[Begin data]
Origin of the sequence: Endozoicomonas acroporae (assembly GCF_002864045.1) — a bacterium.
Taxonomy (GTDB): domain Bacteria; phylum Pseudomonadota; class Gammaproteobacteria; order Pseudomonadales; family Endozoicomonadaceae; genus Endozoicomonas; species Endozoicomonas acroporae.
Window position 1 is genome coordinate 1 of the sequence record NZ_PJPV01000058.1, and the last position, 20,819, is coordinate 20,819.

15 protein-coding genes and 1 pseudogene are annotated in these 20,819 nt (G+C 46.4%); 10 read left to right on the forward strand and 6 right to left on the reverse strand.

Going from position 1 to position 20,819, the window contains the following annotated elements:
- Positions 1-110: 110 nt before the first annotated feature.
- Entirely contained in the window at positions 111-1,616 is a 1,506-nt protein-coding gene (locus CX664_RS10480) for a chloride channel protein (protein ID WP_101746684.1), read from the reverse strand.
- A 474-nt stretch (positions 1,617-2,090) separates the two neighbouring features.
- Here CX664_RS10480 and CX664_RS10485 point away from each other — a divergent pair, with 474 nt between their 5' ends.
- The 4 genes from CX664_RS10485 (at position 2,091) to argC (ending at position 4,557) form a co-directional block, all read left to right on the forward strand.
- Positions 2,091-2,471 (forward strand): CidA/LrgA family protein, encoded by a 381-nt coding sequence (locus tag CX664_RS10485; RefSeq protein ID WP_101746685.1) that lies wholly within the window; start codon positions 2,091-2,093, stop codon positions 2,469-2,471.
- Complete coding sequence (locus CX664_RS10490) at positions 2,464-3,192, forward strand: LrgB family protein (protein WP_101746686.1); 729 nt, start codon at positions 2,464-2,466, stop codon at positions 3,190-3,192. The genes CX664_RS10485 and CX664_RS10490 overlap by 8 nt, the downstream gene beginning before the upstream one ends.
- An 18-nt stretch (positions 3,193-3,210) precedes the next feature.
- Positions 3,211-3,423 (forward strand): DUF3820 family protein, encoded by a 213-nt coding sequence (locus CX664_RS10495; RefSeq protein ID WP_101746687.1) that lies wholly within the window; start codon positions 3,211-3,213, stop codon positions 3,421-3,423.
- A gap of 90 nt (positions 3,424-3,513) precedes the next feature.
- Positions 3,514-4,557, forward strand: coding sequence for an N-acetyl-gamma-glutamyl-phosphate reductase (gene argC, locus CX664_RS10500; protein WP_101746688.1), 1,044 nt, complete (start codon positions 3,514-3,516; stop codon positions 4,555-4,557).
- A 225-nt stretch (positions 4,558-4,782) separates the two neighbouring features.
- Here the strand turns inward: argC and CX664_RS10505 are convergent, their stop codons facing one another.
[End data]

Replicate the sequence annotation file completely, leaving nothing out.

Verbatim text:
Origin of the sequence: Endozoicomonas acroporae (assembly GCF_002864045.1) — a bacterium.
Taxonomy (GTDB): domain Bacteria; phylum Pseudomonadota; class Gammaproteobacteria; order Pseudomonadales; family Endozoicomonadaceae; genus Endozoicomonas; species Endozoicomonas acroporae.
Window position 1 is genome coordinate 1 of the sequence record NZ_PJPV01000058.1, and the last position, 20,819, is coordinate 20,819.

15 protein-coding genes and 1 pseudogene are annotated in these 20,819 nt (G+C 46.4%); 10 read left to right on the forward strand and 6 right to left on the reverse strand.

Going from position 1 to position 20,819, the window contains the following annotated elements:
- Positions 1-110: 110 nt before the first annotated feature.
- Entirely contained in the window at positions 111-1,616 is a 1,506-nt protein-coding gene (locus CX664_RS10480) for a chloride channel protein (protein ID WP_101746684.1), read from the reverse strand.
- A 474-nt stretch (positions 1,617-2,090) separates the two neighbouring features.
- Here CX664_RS10480 and CX664_RS10485 point away from each other — a divergent pair, with 474 nt between their 5' ends.
- The 4 genes from CX664_RS10485 (at position 2,091) to argC (ending at position 4,557) form a co-directional block, all read left to right on the forward strand.
- Positions 2,091-2,471 (forward strand): CidA/LrgA family protein, encoded by a 381-nt coding sequence (locus tag CX664_RS10485; RefSeq protein ID WP_101746685.1) that lies wholly within the window; start codon positions 2,091-2,093, stop codon positions 2,469-2,471.
- Complete coding sequence (locus CX664_RS10490) at positions 2,464-3,192, forward strand: LrgB family protein (protein WP_101746686.1); 729 nt, start codon at positions 2,464-2,466, stop codon at positions 3,190-3,192. The genes CX664_RS10485 and CX664_RS10490 overlap by 8 nt, the downstream gene beginning before the upstream one ends.
- An 18-nt stretch (positions 3,193-3,210) precedes the next feature.
- Positions 3,211-3,423 (forward strand): DUF3820 family protein, encoded by a 213-nt coding sequence (locus CX664_RS10495; RefSeq protein ID WP_101746687.1) that lies wholly within the window; start codon positions 3,211-3,213, stop codon positions 3,421-3,423.
- A gap of 90 nt (positions 3,424-3,513) precedes the next feature.
- Positions 3,514-4,557, forward strand: coding sequence for an N-acetyl-gamma-glutamyl-phosphate reductase (gene argC, locus CX664_RS10500; protein WP_101746688.1), 1,044 nt, complete (start codon positions 3,514-3,516; stop codon positions 4,555-4,557).
- A 225-nt stretch (positions 4,558-4,782) separates the two neighbouring features.
- Here the strand turns inward: argC and CX664_RS10505 are convergent, their stop codons facing one another.